Years ago I was driving my entire family across an Indian reservation at night, when we saw two very large Native American men struggling to change a tire without any way to jack their car up. Although it was a pitch dark, isolated stretch of road, we felt we should stop and help them, so we did. Those two men were shocked to see a family of six, complete with a baby in a car seat, pile out of the car to give them a hand. This simple act spoke volumes to these men about love and compassion, but it also spoke to my kids’ hearts, as they saw a concrete example of Jesus’s love in action through us. In fact, every time we have picked up hitchhikers or done similar things, we are showing our kids that we love, care about, and accept people the way Jesus does.

Our Kids Need to See the Same Compassionate Love in Us

Today’s generation is more about experience than knowledge, so when we talk about Jesus, we shouldn’t be talking about sin and right and wrong; we should be talking about the genuine Jesus of the Bible who didn’t let sin, right, and wrong get in between Him and healing those who were “harassed and helpless.” Our kids need to see the same kind of compassionate love in us, as we reach out to get involved in the lives of their friends who are struggling. They should see us want to be shepherds even to kids who are not our own. When our kids see this, they will be drawn to the true Jesus, and they will realize that He can heal them, too, and in turn, they can bring his love and compassion and healing to others in need, which is something they deeply care about.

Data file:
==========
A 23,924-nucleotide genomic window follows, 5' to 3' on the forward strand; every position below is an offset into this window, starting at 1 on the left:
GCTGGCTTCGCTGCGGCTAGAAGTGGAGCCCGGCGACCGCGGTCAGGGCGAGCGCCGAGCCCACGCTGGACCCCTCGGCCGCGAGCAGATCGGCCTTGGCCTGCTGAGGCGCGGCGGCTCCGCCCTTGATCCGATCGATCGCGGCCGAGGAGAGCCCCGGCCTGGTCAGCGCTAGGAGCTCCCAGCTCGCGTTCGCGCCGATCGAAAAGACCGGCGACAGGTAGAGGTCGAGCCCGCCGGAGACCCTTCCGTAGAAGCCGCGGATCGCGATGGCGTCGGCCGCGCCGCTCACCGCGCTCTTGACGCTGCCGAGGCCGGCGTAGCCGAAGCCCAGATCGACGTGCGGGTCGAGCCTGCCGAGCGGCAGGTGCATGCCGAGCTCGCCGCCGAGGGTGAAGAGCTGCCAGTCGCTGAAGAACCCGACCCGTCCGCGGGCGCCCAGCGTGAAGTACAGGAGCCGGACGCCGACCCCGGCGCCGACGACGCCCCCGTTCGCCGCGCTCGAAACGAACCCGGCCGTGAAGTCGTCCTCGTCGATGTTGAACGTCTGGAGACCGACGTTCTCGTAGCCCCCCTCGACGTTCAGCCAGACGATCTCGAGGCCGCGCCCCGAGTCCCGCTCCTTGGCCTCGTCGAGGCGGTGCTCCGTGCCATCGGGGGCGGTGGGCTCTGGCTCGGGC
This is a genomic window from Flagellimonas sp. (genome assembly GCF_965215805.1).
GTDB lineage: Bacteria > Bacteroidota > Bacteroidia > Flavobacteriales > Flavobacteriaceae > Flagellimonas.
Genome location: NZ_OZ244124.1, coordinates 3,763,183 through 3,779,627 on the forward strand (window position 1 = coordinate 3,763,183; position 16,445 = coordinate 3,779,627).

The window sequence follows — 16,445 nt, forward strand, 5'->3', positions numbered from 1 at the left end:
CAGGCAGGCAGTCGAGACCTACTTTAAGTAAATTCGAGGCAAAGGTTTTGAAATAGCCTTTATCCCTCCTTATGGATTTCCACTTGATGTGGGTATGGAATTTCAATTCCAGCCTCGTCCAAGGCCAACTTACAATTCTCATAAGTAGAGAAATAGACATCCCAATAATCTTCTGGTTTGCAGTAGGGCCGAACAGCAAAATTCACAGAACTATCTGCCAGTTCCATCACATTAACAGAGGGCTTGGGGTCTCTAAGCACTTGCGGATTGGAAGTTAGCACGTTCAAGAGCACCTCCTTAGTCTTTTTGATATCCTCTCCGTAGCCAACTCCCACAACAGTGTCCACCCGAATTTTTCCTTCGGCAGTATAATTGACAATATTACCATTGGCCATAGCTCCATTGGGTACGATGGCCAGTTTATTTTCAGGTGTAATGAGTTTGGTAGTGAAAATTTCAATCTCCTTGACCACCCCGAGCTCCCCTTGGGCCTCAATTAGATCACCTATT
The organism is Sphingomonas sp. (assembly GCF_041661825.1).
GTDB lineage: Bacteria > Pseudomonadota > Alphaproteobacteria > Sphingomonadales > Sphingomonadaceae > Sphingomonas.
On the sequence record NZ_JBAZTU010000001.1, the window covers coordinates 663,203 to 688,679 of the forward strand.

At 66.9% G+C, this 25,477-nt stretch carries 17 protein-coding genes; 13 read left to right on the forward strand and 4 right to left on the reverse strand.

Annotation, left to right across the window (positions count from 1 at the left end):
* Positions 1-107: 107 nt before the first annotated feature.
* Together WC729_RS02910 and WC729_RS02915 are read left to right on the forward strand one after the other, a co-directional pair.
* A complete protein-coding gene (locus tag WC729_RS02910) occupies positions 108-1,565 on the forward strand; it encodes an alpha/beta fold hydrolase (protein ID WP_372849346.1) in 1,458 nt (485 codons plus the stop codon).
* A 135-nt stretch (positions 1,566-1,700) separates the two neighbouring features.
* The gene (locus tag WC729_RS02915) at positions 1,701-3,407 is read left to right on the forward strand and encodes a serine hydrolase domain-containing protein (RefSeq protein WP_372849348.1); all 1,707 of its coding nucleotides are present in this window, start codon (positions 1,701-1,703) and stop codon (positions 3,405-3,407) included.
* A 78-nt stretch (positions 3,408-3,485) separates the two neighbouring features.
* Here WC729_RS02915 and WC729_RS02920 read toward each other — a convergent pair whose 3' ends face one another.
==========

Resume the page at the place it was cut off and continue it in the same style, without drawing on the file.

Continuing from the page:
The added benefit of this approach is that when we follow Jesus’s example, we will approach our kids in the same sort of open, loving, calm, and compassionate way that Jesus had and used so effectively to reach people.

She Came Out of Her Room and Danced!

Many parents I know are frustrated because their kids are silent and secretive with them; they hide themselves in their rooms and refuse to interact with us, their parents, on any deep level. This was what was happening with my own kids until I took to heart that passage in Matthew 9 and began practicing the same sort of compassion Jesus showed. When I did that, my kids began to let me into their lives. I have seen this work in families again and again, including in one dramatic instance in which a thirteen-year-old girl had been hiding in her room and speaking to her parents in monosyllables. After she spent several hours with me, learning that the hurts she had experienced had locked her ups inside and that she needed to admit them, grieve them and allow Jesus ability to heal her heart free her from all the hot she was carrying that night her parents reported that she was downstairs and spent extended time with her parents, laughing and even dancing for joy, something her parents had not seen her do in years.

Our next podcast and blog post in this series will focus on how we can begin to show our kids that we believe they can change and how we can model Jesus’s love and acceptance to those outside our home, which will, in turn, have a huge impact on our kids. If you haven’t already done so, please check out our Influential Parenting course, which is available on our website as both an online video course and a downloadable audio course.

Thank you so much for reading this. These ideas are critically important, as none of us wants to see the kids of this generation leave the faith.

>Have a great week!